Current Mayor Hal Parrish is running unopposed for reelection. All of the excitement in this race was settled at the GOP convention, when Hal held off a challenge for the nomination from Andy Harrover.  We like both of these public servants, as it is clear to us that they place the best interests of the entire community as priority, rather than bowing to the pressure of a very vocal few.   Neither one of them carry pitchforks or torches.

The real excitement is in the city council race. Much more so than may be apparent to the casual observer…or even to those who consider themselves “informed.”   We would like to present a clear picture of what appears to really be going on, and we promise that our dear (and not so dear) readers will not be disappointed.   This “play” has intrigue and double-dealing, willing and unwilling and even unknowing participants.  Basically, it’s a “play” about power and retribution, pure and simple.  We here at ‘Howlings will narrate this from stage right (or left, depending on where you sit in the audience). So let’s get to it, shall we?

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After the Sesquicentennial?

Jennifer Buske has written an article about the area plans for the Sesquicentennial for the Washington Post entitled “As Civil War anniversary nears, Manassas sees a historic opportunity.”   In the Friday the 13th  article she writes what begins as an ode to deceased event planner Creston Owen and takes us though the history of the arriving at the Sesquicentennial.  Included in the article is a comparison between the Manassas Battlefield and Gettysburg.

Any attempts to compare the two battlefields ended about the time of the battles themselves.  Manassas is not Gettysburg and never will be, based pretty much on location, location, location, both then and now.  Gettysburg pretty much is a dedicated battlefield.  Manassas is a suburb of D.C.  And here is the gist of the problem.

According to the Washington Post:

Playing off the excitement of the sesquicentennial, Corey A. Stewart, the Board of County Supervisors chairman, said he wants to begin branding Prince William as a military history corridor where people can stop at the battlefield, the National Museum of the Marine Corps and the future American Wartime Museum. That attraction is scheduled to open in 2014 and cover every era of war from World War I to Iraq and Afghanistan.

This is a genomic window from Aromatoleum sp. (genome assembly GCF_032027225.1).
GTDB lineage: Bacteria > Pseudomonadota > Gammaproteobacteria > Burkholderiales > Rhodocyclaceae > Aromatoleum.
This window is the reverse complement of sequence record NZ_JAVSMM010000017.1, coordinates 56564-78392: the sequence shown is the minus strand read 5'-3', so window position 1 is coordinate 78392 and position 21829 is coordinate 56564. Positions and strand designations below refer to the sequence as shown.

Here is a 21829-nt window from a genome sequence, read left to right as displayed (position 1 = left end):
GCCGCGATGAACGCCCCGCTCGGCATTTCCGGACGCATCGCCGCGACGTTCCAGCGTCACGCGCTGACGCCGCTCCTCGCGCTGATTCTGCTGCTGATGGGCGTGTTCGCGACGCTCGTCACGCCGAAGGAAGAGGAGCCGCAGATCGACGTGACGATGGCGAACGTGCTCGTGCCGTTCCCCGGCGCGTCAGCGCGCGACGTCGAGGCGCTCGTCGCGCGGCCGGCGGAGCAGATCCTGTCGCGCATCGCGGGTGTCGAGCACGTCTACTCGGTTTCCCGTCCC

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Manassas City: Pay me now or pay me later

The News and Messenger  reports the over-all tone of the Manassas City public hearing for FY2012 budget.   The City is attempting to pass a $304 million dollar budget.  Those who attended the public hearing appeared to be split 50-50 pro/ con.  Of course, that number just counts those attending the budget hearing.

Citizens were divided over BPOL tax and its impact on business within the City.  Others appeared to be concerned over adding police and fire personnel and equipment.  The average tax bill was not projected to go up that much.  Single family homes overall were projected to raise the property tax on that home by $2.00.

The Tea Party was vocal and its leaders spoke of people falling on hard times. Many homeowners are still under water. 

Our very own Raymond Beverage put all of this in terms most of us can understand.  The tax increase for most families added up to a 6 pack and 2 bottles of Sam Adams.  

Another citizen summed things up nicely:

Mark Hempen said he wanted to make sure the city was safe, clean and well run, and he supported the budget.

“It isn’t just the tax rate. I think that we have to look at the whole picture. I think the city has done a good job in a lot of ways and I’d hate to see us not accept this budget and reduce the police force and reduce other services that are greatly needed to keep the city running and to keep the city growing and thriving and flourishing,” the Manassas man said.

What do our readers have to add on the subject?  Let us know what you think.  All too often we leave off what you guys think.  The City has had some horrific crime and at least 1 very bad multi-home fire. These events  have been punctuating some of the budget discussion.